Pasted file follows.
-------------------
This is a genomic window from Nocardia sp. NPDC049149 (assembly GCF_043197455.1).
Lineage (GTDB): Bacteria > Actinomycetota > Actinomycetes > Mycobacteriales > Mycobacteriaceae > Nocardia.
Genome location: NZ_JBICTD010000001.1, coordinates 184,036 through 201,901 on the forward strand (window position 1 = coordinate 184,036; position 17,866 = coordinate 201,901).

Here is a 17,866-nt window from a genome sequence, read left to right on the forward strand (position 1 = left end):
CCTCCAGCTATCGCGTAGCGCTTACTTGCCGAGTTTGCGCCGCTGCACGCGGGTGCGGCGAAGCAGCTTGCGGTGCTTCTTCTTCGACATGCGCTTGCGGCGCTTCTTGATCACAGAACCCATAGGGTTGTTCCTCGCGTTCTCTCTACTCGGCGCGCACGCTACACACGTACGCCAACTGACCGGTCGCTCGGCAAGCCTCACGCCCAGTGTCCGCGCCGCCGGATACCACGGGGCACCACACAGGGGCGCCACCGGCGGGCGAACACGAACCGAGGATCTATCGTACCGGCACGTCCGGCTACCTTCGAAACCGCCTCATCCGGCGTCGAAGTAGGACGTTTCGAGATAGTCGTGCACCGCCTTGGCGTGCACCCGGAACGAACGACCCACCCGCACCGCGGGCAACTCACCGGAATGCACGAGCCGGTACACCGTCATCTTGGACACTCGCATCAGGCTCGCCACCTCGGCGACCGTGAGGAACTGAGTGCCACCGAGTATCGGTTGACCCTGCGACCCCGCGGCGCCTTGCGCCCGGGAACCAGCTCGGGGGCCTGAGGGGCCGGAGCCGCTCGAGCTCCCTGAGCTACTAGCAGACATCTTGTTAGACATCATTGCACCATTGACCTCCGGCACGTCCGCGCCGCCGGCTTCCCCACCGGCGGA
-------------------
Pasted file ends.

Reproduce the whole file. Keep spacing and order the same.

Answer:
This is a genomic window from Nocardia sp. NPDC049149 (assembly GCF_043197455.1).
Lineage (GTDB): Bacteria > Actinomycetota > Actinomycetes > Mycobacteriales > Mycobacteriaceae > Nocardia.
Genome location: NZ_JBICTD010000001.1, coordinates 184,036 through 201,901 on the forward strand (window position 1 = coordinate 184,036; position 17,866 = coordinate 201,901).

Here is a 17,866-nt window from a genome sequence, read left to right on the forward strand (position 1 = left end):
CCTCCAGCTATCGCGTAGCGCTTACTTGCCGAGTTTGCGCCGCTGCACGCGGGTGCGGCGAAGCAGCTTGCGGTGCTTCTTCTTCGACATGCGCTTGCGGCGCTTCTTGATCACAGAACCCATAGGGTTGTTCCTCGCGTTCTCTCTACTCGGCGCGCACGCTACACACGTACGCCAACTGACCGGTCGCTCGGCAAGCCTCACGCCCAGTGTCCGCGCCGCCGGATACCACGGGGCACCACACAGGGGCGCCACCGGCGGGCGAACACGAACCGAGGATCTATCGTACCGGCACGTCCGGCTACCTTCGAAACCGCCTCATCCGGCGTCGAAGTAGGACGTTTCGAGATAGTCGTGCACCGCCTTGGCGTGCACCCGGAACGAACGACCCACCCGCACCGCGGGCAACTCACCGGAATGCACGAGCCGGTACACCGTCATCTTGGACACTCGCATCAGGCTCGCCACCTCGGCGACCGTGAGGAACTGAGTGCCACCGAGTATCGGTTGACCCTGCGACCCCGCGGCGCCTTGCGCCCGGGAACCAGCTCGGGGGCCTGAGGGGCCGGAGCCGCTCGAGCTCCCTGAGCTACTAGCAGACATCTTGTTAGACATCATTGCACCATTGACCTCCGGCACGTCCGCGCCGCCGGCTTCCCCACCGGCGGA